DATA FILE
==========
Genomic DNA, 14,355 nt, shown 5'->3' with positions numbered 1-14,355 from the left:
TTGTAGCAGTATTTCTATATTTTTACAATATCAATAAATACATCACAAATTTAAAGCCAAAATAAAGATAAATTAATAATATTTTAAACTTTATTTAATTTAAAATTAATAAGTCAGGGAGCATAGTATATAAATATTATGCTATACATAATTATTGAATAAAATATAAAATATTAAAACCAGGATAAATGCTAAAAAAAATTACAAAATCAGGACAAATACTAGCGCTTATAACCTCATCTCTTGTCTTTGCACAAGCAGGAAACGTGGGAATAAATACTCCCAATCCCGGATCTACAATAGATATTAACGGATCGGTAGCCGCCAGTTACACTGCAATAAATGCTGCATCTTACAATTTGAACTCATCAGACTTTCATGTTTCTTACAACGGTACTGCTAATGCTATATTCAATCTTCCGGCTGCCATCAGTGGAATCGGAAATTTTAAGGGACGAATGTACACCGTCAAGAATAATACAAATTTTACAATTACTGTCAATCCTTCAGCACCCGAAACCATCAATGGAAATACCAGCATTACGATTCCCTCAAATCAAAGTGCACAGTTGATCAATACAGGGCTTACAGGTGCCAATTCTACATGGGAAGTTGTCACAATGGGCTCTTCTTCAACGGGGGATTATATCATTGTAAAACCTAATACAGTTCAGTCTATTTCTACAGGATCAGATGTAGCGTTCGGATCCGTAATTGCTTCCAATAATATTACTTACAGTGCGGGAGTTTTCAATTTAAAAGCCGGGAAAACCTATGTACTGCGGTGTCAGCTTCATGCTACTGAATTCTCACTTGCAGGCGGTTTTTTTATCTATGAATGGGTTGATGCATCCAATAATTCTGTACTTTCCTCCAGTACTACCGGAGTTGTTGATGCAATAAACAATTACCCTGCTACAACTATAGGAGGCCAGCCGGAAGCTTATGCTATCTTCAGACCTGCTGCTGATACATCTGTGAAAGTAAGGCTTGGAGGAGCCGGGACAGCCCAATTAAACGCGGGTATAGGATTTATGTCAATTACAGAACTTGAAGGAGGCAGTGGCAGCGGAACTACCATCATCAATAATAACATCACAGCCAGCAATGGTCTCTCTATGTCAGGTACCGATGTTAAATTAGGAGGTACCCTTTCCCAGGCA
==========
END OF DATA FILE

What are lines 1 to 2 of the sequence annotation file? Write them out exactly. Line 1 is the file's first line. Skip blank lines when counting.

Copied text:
Genomic DNA, 14,355 nt, shown 5'->3' with positions numbered 1-14,355 from the left:
TTGTAGCAGTATTTCTATATTTTTACAATATCAATAAATACATCACAAATTTAAAGCCAAAATAAAGATAAATTAATAATATTTTAAACTTTATTTAATTTAAAATTAATAAGTCAGGGAGCATAGTATATAAATATTATGCTATACATAATTATTGAATAAAATATAAAATATTAAAACCAGGATAAATGCTAAAAAAAATTACAAAATCAGGACAAATACTAGCGCTTATAACCTCATCTCTTGTCTTTGCACAAGCAGGAAACGTGGGAATAAATACTCCCAATCCCGGATCTACAATAGATATTAACGGATCGGTAGCCGCCAGTTACACTGCAATAAATGCTGCATCTTACAATTTGAACTCATCAGACTTTCATGTTTCTTACAACGGTACTGCTAATGCTATATTCAATCTTCCGGCTGCCATCAGTGGAATCGGAAATTTTAAGGGACGAATGTACACCGTCAAGAATAATACAAATTTTACAATTACTGTCAATCCTTCAGCACCCGAAACCATCAATGGAAATACCAGCATTACGATTCCCTCAAATCAAAGTGCACAGTTGATCAATACAGGGCTTACAGGTGCCAATTCTACATGGGAAGTTGTCACAATGGGCTCTTCTTCAACGGGGGATTATATCATTGTAAAACCTAATACAGTTCAGTCTATTTCTACAGGATCAGATGTAGCGTTCGGATCCGTAATTGCTTCCAATAATATTACTTACAGTGCGGGAGTTTTCAATTTAAAAGCCGGGAAAACCTATGTACTGCGGTGTCAGCTTCATGCTACTGAATTCTCACTTGCAGGCGGTTTTTTTATCTATGAATGGGTTGATGCATCCAATAATTCTGTACTTTCCTCCAGTACTACCGGAGTTGTTGATGCAATAAACAATTACCCTGCTACAACTATAGGAGGCCAGCCGGAAGCTTATGCTATCTTCAGACCTGCTGCTGATACATCTGTGAAAGTAAGGCTTGGAGGAGCCGGGACAGCCCAATTAAACGCGGGTATAGGATTTATGTCAATTACAGAACTTGAAGGAGGCAGTGGCAGCGGAACTACCATCATCAATAATAACATCACAGCCAGCAATGGTCTCTCTATGTCAGGTACCGATGTTAAATTAGGAGGTACCCTTTCCCAGGCA